There are two ways of delivering such in-text citations. Parenthetical paraphrasing is one in which information about source, author’s family name followed by publication year, separated by comma, is indicated at the end of sentence, in parentheses. This differs from an in-text citation which incorporates author’s name into sentence itself, the year still goes in parentheses.
Read also: Comma Between Month and Year: Main Features
Below is text treated as an original fragment supposedly written by author Smith in 1992, analyzing philosophy works (page 43):
Aristotle defines a function as the appropriate natural activity of an organism. By analogy with how the function of an acorn is to become an oak tree, Aristotle sees the characteristic/ unique function of human beings represented by reasoning. By contrast, nutrition, growth, or simply living is shared with all other beings including plants, while sensory perception, for instance, is shared with animals, hence, these cannot represent human functions given that they are not unique to humans. Importantly, it is specified that the reasoning must be an active one. Simple possession of reasoning abilities is not enough – these must be applied in practice.
According to Smith, a function is defined by Aristotle as the natural activity exhibited by living beings (1992). For instance, growth, living, nutrition and sensory perception are shared with other living beings (plants, animals), hence, none can represent the human one. The latter in philosopher’s view is reasoning which is characteristic to humans alone but it can be considered valid/present only when actively applied (Smith, 1992).
Incorrect variant – exact long sequences were reused unaltered without any quotation marks, some sentences are reused after adding, removing, or substituting only few words (this counts as plagiarism):
Aristotle gives a definition of function as an organism’s natural undertaking (Smith, 1992). Similarly, with how purpose of an acorn is to grow into tree, he sees reasoning as characteristic purpose of people. Because growth, nutrition or simply living is common among other beings including plants, while perception is shared with animals, these cannot represent person ones because they are not unique.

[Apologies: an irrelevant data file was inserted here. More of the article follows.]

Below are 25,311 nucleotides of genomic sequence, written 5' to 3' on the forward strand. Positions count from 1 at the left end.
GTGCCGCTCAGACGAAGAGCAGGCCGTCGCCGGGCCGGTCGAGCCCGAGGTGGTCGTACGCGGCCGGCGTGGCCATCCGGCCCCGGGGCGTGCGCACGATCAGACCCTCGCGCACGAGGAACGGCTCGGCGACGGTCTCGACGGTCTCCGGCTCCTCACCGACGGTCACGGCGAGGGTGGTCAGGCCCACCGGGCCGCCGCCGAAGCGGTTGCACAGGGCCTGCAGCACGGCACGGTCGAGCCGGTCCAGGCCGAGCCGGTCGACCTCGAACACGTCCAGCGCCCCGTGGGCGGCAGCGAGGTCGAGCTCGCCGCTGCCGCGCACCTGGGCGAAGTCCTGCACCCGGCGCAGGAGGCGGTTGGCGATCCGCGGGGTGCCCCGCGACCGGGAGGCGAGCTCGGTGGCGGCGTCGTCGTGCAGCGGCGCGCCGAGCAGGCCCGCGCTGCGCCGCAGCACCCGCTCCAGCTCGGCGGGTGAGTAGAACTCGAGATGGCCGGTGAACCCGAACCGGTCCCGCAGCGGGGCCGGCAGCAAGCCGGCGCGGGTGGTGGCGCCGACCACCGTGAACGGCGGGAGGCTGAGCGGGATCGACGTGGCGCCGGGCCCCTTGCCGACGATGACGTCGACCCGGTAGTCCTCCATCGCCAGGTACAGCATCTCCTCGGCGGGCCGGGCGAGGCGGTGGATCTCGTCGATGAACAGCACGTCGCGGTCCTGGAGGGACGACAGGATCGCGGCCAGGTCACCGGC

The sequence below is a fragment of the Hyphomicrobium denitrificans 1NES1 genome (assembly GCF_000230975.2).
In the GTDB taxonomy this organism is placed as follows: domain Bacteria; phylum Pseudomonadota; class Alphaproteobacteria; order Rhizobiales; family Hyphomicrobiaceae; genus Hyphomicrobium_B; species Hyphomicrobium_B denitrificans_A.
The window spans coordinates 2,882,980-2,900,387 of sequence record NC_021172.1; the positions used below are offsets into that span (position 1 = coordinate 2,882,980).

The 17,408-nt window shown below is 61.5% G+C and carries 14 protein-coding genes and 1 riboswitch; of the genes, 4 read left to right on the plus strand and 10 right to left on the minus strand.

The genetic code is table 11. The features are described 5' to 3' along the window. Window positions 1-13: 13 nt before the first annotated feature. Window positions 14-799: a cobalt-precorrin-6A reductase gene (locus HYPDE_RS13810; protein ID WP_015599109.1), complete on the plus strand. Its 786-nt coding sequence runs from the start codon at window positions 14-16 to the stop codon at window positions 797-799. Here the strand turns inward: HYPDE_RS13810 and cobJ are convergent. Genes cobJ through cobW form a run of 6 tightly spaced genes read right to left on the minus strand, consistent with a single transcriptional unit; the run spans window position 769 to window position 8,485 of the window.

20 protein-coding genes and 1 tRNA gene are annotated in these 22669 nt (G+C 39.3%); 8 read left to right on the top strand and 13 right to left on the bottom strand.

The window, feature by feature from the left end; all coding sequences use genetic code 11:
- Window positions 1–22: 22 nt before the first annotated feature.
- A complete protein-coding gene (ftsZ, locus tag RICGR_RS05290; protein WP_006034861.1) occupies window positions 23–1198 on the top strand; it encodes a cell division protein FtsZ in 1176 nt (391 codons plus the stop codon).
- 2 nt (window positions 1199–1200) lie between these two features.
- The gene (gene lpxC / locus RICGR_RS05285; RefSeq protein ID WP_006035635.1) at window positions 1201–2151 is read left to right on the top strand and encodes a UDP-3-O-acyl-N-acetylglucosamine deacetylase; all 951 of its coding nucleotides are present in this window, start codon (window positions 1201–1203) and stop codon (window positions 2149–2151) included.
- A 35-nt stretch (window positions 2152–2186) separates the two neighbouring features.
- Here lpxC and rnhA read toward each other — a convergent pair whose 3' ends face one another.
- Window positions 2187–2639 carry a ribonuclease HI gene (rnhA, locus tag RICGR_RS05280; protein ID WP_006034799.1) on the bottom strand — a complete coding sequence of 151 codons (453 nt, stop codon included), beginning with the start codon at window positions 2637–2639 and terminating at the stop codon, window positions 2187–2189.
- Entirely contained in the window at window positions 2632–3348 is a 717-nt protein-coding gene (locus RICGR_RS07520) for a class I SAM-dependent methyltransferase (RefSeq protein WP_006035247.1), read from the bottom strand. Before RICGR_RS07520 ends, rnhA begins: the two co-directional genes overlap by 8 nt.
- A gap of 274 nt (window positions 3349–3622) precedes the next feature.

How to Cite a Paraphrase in MLA with Correct and Wrong Examples
MLA style is more precise than APA in locating information utilized, since page number is indicated not only for direct quotes but also for any paraphrase. Thus, for parenthetical citation, one would have to name the author, in particular, family name, along with a page # (without any comma in-between), while for in-text citations, family names are mentioned inside sentences, while pages – in parentheses as MLA follows an author-page format.
Below are examples of how to cite paraphrasing correctly and incorrectly in MLA with the same original paragraph provided earlier.
A function, in Aristotle’s view, is the natural role performed by an organism (Smith 43). For an acorn, it is becoming an oak tree, while for humans, it is reasoning. Indeed, unlike living, eating, growing, and other, reasoning is uniquely distinguishing humans from all other living creatures.
Incorrect – there are big mistakes here in conveying author’s message:
Aristotle explains function as main undertaking of an organism (Smith 43). Thus, an acorn's purpose is to become tree, while person's one is to reason. Operations like nutrition, growth, living, or perceptions cannot be for people because they are less complex/advanced than reasoning.
We hope that these examples of MLA and APA paraphrase citation will be of a great use for your. In case you need to cite a paraphrase in other formats, check our ASA, APA, Chicago or IEEE format citation generator.
Legit Paraphrasing and Writing Help
Learning how to quote a paraphrase is a skill of paramount importance since it’s chief method through which information from external sources is cited within written works. In fact, following academic honesty standards, one needs to cite virtually all data that cannot be qualified as common knowledge or personal experience/ reflections (research papers contain a minimum of these two).